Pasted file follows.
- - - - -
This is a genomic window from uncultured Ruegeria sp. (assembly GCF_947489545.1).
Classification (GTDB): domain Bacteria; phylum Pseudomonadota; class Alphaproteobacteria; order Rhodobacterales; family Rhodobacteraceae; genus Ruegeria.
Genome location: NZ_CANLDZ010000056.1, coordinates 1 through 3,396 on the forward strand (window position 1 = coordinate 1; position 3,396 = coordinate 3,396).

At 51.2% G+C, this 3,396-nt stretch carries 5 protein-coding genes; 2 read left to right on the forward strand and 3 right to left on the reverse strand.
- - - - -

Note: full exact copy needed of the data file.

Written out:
This is a genomic window from uncultured Ruegeria sp. (assembly GCF_947489545.1).
Classification (GTDB): domain Bacteria; phylum Pseudomonadota; class Alphaproteobacteria; order Rhodobacterales; family Rhodobacteraceae; genus Ruegeria.
Genome location: NZ_CANLDZ010000056.1, coordinates 1 through 3,396 on the forward strand (window position 1 = coordinate 1; position 3,396 = coordinate 3,396).

At 51.2% G+C, this 3,396-nt stretch carries 5 protein-coding genes; 2 read left to right on the forward strand and 3 right to left on the reverse strand.